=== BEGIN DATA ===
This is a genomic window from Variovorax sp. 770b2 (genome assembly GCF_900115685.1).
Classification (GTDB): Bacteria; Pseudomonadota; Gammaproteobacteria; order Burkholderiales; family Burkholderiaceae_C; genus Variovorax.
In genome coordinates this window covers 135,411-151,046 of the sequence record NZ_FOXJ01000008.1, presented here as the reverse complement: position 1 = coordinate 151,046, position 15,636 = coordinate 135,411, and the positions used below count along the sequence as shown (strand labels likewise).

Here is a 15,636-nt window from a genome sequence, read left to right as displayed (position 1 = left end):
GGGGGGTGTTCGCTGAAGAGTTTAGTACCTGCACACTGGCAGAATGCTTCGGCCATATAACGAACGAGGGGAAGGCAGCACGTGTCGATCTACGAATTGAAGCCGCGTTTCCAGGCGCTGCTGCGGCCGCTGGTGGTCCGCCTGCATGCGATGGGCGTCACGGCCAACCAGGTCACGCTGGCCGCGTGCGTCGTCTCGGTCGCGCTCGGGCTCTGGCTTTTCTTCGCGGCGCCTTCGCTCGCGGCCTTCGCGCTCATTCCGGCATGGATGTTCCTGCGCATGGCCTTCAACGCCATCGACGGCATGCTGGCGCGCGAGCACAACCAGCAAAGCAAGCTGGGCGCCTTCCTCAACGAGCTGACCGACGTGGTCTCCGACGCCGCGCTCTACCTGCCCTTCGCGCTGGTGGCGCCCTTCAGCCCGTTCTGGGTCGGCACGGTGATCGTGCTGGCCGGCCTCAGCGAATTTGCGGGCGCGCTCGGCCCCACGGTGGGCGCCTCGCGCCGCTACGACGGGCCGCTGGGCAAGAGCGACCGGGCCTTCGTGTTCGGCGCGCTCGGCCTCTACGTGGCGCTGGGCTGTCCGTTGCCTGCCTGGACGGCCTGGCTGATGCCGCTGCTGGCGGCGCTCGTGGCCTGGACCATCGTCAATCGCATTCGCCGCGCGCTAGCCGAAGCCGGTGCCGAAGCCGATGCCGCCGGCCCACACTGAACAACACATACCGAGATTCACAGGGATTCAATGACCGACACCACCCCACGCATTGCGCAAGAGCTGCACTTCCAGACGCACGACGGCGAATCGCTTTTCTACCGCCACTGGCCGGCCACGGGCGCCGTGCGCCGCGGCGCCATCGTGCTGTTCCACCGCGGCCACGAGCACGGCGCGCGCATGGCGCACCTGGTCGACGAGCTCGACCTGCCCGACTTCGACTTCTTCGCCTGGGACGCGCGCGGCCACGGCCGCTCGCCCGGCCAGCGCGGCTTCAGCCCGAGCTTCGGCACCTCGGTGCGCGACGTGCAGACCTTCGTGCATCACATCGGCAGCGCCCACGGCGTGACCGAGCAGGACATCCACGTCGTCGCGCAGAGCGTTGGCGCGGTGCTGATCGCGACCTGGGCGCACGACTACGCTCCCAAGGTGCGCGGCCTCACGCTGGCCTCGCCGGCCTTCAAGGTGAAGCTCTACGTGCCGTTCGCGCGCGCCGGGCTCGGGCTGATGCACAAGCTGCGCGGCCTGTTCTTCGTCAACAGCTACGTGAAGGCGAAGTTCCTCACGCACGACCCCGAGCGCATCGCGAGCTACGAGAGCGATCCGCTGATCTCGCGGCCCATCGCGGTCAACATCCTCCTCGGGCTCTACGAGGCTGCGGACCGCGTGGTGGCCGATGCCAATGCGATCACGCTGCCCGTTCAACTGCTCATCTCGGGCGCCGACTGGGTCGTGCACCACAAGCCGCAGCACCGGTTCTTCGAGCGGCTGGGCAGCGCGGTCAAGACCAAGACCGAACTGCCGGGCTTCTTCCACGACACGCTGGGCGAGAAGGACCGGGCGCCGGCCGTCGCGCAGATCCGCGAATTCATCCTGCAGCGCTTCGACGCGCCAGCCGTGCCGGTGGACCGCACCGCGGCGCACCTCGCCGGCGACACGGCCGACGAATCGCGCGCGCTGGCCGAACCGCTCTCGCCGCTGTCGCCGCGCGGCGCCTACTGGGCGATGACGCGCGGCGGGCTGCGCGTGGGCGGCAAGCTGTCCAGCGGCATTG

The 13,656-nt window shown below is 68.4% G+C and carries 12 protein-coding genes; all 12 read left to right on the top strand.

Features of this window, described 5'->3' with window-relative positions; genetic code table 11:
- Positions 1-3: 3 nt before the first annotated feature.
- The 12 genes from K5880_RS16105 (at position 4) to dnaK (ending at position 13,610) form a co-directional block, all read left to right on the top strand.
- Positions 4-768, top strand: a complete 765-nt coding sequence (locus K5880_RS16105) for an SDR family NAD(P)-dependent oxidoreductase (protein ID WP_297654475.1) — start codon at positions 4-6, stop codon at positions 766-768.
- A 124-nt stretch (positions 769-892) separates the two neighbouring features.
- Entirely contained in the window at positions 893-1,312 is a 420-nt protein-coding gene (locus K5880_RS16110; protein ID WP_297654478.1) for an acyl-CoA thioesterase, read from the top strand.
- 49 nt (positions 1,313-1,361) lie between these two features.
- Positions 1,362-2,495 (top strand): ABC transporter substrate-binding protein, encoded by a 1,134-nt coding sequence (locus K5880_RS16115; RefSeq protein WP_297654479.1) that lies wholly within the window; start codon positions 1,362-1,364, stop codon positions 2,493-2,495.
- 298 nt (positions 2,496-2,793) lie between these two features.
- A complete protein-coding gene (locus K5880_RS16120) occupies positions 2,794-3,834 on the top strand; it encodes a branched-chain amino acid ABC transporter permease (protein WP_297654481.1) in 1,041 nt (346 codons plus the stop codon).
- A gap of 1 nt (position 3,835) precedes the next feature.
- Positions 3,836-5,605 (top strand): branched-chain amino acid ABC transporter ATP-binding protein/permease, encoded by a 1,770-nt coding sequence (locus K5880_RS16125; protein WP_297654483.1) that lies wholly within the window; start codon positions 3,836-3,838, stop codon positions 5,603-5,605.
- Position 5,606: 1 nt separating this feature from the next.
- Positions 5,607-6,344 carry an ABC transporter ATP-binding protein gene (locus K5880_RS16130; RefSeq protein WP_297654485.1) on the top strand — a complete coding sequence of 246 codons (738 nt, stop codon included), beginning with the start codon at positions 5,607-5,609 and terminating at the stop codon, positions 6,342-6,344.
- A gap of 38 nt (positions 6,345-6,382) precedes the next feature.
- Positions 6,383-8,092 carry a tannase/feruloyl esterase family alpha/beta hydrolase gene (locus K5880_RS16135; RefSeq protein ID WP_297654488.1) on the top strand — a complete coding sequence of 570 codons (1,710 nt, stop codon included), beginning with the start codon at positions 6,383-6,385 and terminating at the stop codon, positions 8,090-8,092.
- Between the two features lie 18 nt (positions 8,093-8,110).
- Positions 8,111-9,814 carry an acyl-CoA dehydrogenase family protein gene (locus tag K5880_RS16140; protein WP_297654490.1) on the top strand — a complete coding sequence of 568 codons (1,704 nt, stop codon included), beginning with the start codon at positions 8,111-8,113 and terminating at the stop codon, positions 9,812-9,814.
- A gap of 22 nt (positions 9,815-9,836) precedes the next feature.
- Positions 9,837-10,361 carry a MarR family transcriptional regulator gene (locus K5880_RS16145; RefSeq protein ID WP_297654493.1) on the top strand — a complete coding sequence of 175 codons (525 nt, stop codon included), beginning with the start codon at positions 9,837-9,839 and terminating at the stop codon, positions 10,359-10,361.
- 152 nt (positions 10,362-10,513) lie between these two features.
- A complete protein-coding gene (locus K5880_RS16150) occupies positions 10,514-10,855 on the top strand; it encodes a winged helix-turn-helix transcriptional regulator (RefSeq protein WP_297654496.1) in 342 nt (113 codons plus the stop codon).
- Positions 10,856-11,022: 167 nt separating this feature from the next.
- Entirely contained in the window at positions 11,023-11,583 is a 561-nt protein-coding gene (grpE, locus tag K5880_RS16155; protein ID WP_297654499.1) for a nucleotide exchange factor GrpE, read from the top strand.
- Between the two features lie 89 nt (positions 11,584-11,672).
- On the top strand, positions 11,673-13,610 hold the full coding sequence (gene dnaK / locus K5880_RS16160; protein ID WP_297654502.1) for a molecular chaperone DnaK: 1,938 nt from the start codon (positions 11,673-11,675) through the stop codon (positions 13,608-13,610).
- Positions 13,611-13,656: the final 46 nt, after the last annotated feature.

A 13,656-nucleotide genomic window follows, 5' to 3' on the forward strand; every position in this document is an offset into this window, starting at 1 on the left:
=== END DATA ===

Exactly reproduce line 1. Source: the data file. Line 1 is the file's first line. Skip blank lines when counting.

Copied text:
This is a genomic window from Variovorax sp. 770b2 (genome assembly GCF_900115685.1).